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aeroplanes. On the occasion of his machine

being struck by a shell, he fell in No Man's

Land between the French and German

trenches but was rescued by the French

infantry, who charged to save their comrade

and in a sanguinary and hand to hand conflict beat back the Germans, who were trying

to capture him.

Guynemer always did his fighting alone.

He chose a light swift craft, and his machine

gun was attached to the top of the aeroplane

directly above his head, being so arranged

that, when he pulled a lever, it would begin

shooting. As the gun was fast to the aeroplane, he aimed by sighting the plane.

Sights were arranged in front of him, and,

when the enemy came within the sight, he

would begin firing by pulling the lever. A

large part of his success was due to his

boldness and also to his constant practice in

shooting. His last fight was thus described

by a comrade:

"Guynemer sighted five machines of the

Albatross type D-3. Without hesitating he

bore down on them. At that moment

enemy patrolling machines, soaring at a

great height, appeared suddenly and fell

upon Guynemer.

"There were forty enemy machines in the

air at this time, including Count von

Richthofen and his circus division of

machines, painted in diagonal blue and

white stripes. Toward Guynemer's right

some Belgian machines hove in sight, but it

was too late.

"Guynemer must have been hit. His

machine dropped gently toward the earth

and I lost track of it. All that I can say is

that the machine was not on fire."

Previous to his death Captain Guynemer

had won the Military Medal, the War Cross,

the Cross of the Legion of Honor, and

practically every other decoration that

France could bestow.

Premier Lloyd George was anxious to

find some solution of the Irish question, and,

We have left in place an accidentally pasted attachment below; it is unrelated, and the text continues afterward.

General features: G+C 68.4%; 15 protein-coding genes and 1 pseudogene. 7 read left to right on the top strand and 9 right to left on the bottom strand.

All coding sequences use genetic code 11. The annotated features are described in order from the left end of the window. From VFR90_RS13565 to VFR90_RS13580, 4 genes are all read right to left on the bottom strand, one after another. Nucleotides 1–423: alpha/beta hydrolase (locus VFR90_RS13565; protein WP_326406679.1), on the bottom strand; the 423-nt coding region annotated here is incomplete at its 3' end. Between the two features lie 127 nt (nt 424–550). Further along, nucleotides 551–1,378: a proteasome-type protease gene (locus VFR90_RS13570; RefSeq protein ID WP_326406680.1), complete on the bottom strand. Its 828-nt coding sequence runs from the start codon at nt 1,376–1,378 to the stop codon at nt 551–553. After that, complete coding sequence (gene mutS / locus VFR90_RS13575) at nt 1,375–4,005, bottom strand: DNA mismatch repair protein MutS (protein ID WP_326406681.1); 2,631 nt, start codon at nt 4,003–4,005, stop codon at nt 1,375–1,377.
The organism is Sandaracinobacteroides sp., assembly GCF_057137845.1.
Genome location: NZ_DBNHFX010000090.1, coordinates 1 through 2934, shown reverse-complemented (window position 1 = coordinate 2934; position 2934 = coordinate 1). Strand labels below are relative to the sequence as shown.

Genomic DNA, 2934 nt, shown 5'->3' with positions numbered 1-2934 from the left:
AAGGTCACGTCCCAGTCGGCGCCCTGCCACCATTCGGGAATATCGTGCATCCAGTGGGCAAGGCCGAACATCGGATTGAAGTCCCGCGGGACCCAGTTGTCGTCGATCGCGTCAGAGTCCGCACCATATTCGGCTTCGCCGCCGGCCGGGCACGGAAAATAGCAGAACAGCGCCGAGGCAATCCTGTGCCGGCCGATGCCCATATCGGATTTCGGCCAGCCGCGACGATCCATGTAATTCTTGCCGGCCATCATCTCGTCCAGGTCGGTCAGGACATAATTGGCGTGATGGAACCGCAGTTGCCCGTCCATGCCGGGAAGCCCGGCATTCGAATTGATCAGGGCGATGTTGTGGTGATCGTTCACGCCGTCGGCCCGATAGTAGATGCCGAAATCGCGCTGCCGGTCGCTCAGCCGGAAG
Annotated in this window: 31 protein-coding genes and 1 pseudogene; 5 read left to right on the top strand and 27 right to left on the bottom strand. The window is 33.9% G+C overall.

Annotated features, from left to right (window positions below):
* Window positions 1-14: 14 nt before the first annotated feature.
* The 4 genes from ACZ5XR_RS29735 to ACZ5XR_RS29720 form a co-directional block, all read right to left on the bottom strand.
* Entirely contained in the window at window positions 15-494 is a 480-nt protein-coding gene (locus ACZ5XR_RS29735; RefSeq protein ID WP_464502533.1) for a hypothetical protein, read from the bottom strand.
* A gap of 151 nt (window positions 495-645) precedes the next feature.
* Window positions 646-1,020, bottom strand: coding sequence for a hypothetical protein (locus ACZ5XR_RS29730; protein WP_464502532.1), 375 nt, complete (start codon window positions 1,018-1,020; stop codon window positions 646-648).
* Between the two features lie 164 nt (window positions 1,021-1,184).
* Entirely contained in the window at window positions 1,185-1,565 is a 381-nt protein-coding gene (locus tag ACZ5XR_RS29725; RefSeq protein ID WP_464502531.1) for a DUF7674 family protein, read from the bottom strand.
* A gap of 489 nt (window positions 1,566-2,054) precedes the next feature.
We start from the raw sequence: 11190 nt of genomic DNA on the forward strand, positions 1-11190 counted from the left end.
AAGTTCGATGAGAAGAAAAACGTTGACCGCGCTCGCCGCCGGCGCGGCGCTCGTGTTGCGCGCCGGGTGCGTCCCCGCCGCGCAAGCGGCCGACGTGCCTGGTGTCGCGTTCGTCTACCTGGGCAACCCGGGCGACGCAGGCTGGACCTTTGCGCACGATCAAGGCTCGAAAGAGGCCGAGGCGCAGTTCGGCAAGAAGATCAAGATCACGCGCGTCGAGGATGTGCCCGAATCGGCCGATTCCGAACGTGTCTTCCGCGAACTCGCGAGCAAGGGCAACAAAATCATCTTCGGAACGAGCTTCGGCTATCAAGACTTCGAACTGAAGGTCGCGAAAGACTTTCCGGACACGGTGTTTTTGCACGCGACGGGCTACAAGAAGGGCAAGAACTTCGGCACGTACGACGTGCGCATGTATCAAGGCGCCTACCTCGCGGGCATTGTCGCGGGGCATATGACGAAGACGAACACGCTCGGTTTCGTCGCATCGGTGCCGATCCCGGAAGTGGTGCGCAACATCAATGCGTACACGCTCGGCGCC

on May 21, 1917, he announced that the

Government intended to summon a convention of Irishmen representing all factions

to endeavor to reach an agreement on the

Home Rule question. The Sinn Feiners

refused to send representatives, but all other

parties were represented in the convention,

which met in Dublin, July 25, 1917. As

chairman the convention elected Sir Horace

Plunkett, a man who had done much to

improve economic conditions in the Emerald


The convention deliberated for many

months. Ultimately, the majority recommended a plan for Home Rule, whereby

Ireland was to have a separate Parliament,

but executive power was to be vested in the

King and exercised through the Lord Lieutenant. Representation of Ireland in the

British Parliament was, however, to be

continued. Most of the Ulster Unionists

brought in a report declaring the plan unsatisfactory. Certain Nationalists also formally

protested against certain fiscal proposals.

The whole scheme was, in fact, a clumsy

attempt at compromise and never, had any

real chance of success. As in the past, the

Ulster Protestants were determined not to

submit to Catholic domination, while the

Catholic Irish were equally determined that

Ulster must be included.

It was the avowed purpose of the British

Government to couple Home Rule with

Irish conscription. A conscription bill was

carried through Parliament. A great uproar

at once arose in Ireland and threats of

resistance were freely made. A great anti conscription fund was raised, and, on Sunday, April 21, an anti-conscription covenant

was administered by the Catholic priests

throughout Ireland. The assemblies for the

purpose were generally held in the open air,

and a common practice was for the priests to

read the pledge, sentence by sentence, the

audience repeating it after them. The

opposition became so great that the Government postponed conscription and never

attempted to enforce it.

The year 1917 saw some profound changes

in the character of the war. The unrestricted use by the Central Powers of submarines widened the scope of operations and

forced the Allies, and especially Great

Britain, to expend an immense amount of

energy on counter-preparations. The number of men and ships required to combat the

U-boats was out of proportion to the men

and ships employed by the Teutons in their